The US has fascinated NCE's editor Mike Winney since he first spent a summer there as a student in the 1960s. Here he describes the appeal of some of the country's engineering icons and environmental wonders.
The massive redbrick Dallas book repository from which Lee Harvey Oswald is alleged to have shot President Kennedy. JFK's motorcade was passing along the road in the foreground. Photographed here, 25 years after the event, it was about to be turned into the, inevitable, visitor center.
New York City's Empire State Building may have been surpassed in height by other skyscrapers on Manhattan, and in Chicago and Kuala Lumpur but its open air viewing deck remains the best lookout point.
Meteor Crater, Arizona is a stark reminder that there are still some very large chunks of material out there which may sooner or later be down here. Avoid the tacky visitor center, take a sun hat and large bottle of water and trek round the rim to see the shattered and fused rocks splattered across the plain - and remnants of crude early 20th century efforts to drill down and find the asteroid.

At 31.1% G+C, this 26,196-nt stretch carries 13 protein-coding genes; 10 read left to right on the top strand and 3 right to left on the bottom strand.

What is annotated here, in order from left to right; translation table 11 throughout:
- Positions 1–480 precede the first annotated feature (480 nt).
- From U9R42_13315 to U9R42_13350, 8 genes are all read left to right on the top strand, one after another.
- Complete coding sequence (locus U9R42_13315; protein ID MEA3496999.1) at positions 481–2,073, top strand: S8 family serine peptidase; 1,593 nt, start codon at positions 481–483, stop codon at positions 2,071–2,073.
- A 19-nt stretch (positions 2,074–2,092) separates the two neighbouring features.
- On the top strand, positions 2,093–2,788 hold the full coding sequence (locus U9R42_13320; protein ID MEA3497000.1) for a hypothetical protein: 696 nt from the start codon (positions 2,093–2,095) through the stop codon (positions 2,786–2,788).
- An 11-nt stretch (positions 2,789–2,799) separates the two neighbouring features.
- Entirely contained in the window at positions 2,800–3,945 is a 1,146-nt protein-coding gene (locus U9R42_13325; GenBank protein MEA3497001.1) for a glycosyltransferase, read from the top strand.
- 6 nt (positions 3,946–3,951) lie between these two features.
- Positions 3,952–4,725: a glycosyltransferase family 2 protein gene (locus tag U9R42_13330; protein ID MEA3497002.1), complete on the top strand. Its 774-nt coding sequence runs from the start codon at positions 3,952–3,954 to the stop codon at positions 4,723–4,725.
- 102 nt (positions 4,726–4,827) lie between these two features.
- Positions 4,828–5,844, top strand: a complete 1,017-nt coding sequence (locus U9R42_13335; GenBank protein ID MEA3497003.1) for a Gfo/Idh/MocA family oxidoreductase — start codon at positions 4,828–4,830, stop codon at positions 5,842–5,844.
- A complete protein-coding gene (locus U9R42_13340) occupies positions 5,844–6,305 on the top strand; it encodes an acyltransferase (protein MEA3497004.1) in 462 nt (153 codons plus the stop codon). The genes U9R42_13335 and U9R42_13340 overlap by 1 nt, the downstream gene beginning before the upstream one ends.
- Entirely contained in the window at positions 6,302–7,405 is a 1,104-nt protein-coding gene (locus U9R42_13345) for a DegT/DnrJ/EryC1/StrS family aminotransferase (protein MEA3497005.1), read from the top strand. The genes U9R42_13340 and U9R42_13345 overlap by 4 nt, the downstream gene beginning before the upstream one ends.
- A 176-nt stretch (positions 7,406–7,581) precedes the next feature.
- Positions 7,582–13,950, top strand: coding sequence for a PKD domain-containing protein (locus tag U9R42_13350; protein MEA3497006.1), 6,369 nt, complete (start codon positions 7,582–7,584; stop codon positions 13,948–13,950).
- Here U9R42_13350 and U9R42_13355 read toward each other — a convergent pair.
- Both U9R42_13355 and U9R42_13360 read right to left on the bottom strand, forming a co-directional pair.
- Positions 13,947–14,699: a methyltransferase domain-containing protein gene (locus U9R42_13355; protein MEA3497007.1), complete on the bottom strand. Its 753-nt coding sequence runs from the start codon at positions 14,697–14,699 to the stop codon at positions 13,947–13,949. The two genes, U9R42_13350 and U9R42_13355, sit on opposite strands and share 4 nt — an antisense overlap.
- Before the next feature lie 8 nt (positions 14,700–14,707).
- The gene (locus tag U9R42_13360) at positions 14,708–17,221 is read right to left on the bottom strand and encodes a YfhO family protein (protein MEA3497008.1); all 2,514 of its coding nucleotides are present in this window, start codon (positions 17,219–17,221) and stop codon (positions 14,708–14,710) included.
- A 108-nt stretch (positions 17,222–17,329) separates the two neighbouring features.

Alcatraz island prison in San Francisco Bay proved invulnerable to all but the most determined escapees. Now on view to tourists the reinforced concrete framed maximum security cells at the heart of the notorious prison form a remarkably compact structure.
San Francisco's Bay Bridge always plays second fiddle to the Golden Gate which has a longer main span and is incomparably prettier. But the double deck, twin span on common central anchorage structure stepping out across the bay towards Oakland is a massive feat of engineering and carries far more traffic.
Intrepid Europeans taking a ride on Anaheim's Disneyland monorail in the 1960s found that the view over the fence at the urban landscape of Los Angeles was more curious than anything inside one of the earliest theme parks.
Hoover Dam braces itself across the Colorado River canyon marking the border between Nevada and Arizona and standing as one of the great American engineering icons of the 1930s.
Four tracks and fags monopolise the popular image of Monument Valley, Utah. The reality is that even in this incredibly beautiful desert landscape of mesas and buttes someone has come along before you and trashed the place, in this case with wrecked cars.